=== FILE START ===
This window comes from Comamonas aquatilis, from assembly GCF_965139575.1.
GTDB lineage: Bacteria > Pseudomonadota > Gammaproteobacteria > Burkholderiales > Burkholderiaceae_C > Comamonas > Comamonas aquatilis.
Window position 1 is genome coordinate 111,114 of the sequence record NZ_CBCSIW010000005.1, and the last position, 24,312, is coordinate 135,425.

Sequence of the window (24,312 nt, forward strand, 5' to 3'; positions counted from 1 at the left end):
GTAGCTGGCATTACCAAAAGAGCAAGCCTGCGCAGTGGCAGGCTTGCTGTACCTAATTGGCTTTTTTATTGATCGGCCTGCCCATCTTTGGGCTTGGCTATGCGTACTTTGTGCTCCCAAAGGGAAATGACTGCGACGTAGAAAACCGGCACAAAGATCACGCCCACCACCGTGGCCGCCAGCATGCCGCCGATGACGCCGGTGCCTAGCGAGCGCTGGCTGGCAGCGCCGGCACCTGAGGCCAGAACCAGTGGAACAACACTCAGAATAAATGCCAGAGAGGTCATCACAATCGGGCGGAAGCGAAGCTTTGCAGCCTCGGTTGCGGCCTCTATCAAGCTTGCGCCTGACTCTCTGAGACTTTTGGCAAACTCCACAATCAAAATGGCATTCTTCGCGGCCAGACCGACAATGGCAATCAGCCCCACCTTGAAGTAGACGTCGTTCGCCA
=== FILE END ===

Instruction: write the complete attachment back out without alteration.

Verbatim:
This window comes from Comamonas aquatilis, from assembly GCF_965139575.1.
GTDB lineage: Bacteria > Pseudomonadota > Gammaproteobacteria > Burkholderiales > Burkholderiaceae_C > Comamonas > Comamonas aquatilis.
Window position 1 is genome coordinate 111,114 of the sequence record NZ_CBCSIW010000005.1, and the last position, 24,312, is coordinate 135,425.

Sequence of the window (24,312 nt, forward strand, 5' to 3'; positions counted from 1 at the left end):
GTAGCTGGCATTACCAAAAGAGCAAGCCTGCGCAGTGGCAGGCTTGCTGTACCTAATTGGCTTTTTTATTGATCGGCCTGCCCATCTTTGGGCTTGGCTATGCGTACTTTGTGCTCCCAAAGGGAAATGACTGCGACGTAGAAAACCGGCACAAAGATCACGCCCACCACCGTGGCCGCCAGCATGCCGCCGATGACGCCGGTGCCTAGCGAGCGCTGGCTGGCAGCGCCGGCACCTGAGGCCAGAACCAGTGGAACAACACTCAGAATAAATGCCAGAGAGGTCATCACAATCGGGCGGAAGCGAAGCTTTGCAGCCTCGGTTGCGGCCTCTATCAAGCTTGCGCCTGACTCTCTGAGACTTTTGGCAAACTCCACAATCAAAATGGCATTCTTCGCGGCCAGACCGACAATGGCAATCAGCCCCACCTTGAAGTAGACGTCGTTCGCCA